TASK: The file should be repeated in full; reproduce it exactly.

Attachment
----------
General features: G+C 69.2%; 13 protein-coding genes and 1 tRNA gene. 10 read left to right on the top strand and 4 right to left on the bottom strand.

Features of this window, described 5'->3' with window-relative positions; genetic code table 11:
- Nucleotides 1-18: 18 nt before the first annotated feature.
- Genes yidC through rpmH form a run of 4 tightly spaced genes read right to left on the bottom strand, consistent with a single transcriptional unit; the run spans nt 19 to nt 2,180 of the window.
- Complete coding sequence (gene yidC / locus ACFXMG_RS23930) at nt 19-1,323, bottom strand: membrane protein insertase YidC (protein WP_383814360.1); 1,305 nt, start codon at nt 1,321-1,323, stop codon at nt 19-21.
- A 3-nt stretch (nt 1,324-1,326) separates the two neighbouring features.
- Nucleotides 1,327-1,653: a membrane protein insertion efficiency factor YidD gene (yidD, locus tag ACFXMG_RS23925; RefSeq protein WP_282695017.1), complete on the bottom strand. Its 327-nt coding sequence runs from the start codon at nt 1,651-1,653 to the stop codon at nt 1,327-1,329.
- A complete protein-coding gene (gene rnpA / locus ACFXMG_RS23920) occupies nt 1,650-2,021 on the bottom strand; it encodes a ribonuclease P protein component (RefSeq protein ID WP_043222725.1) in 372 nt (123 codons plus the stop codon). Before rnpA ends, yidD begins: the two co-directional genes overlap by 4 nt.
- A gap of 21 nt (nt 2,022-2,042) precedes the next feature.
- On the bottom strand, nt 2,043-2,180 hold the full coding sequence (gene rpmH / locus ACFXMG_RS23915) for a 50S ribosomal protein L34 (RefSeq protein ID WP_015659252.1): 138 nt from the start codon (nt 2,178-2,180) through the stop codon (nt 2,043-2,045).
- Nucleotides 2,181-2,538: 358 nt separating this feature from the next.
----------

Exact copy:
General features: G+C 69.2%; 13 protein-coding genes and 1 tRNA gene. 10 read left to right on the top strand and 4 right to left on the bottom strand.

Features of this window, described 5'->3' with window-relative positions; genetic code table 11:
- Nucleotides 1-18: 18 nt before the first annotated feature.
- Genes yidC through rpmH form a run of 4 tightly spaced genes read right to left on the bottom strand, consistent with a single transcriptional unit; the run spans nt 19 to nt 2,180 of the window.
- Complete coding sequence (gene yidC / locus ACFXMG_RS23930) at nt 19-1,323, bottom strand: membrane protein insertase YidC (protein WP_383814360.1); 1,305 nt, start codon at nt 1,321-1,323, stop codon at nt 19-21.
- A 3-nt stretch (nt 1,324-1,326) separates the two neighbouring features.
- Nucleotides 1,327-1,653: a membrane protein insertion efficiency factor YidD gene (yidD, locus tag ACFXMG_RS23925; RefSeq protein WP_282695017.1), complete on the bottom strand. Its 327-nt coding sequence runs from the start codon at nt 1,651-1,653 to the stop codon at nt 1,327-1,329.
- A complete protein-coding gene (gene rnpA / locus ACFXMG_RS23920) occupies nt 1,650-2,021 on the bottom strand; it encodes a ribonuclease P protein component (RefSeq protein ID WP_043222725.1) in 372 nt (123 codons plus the stop codon). Before rnpA ends, yidD begins: the two co-directional genes overlap by 4 nt.
- A gap of 21 nt (nt 2,022-2,042) precedes the next feature.
- On the bottom strand, nt 2,043-2,180 hold the full coding sequence (gene rpmH / locus ACFXMG_RS23915) for a 50S ribosomal protein L34 (RefSeq protein ID WP_015659252.1): 138 nt from the start codon (nt 2,178-2,180) through the stop codon (nt 2,043-2,045).
- Nucleotides 2,181-2,538: 358 nt separating this feature from the next.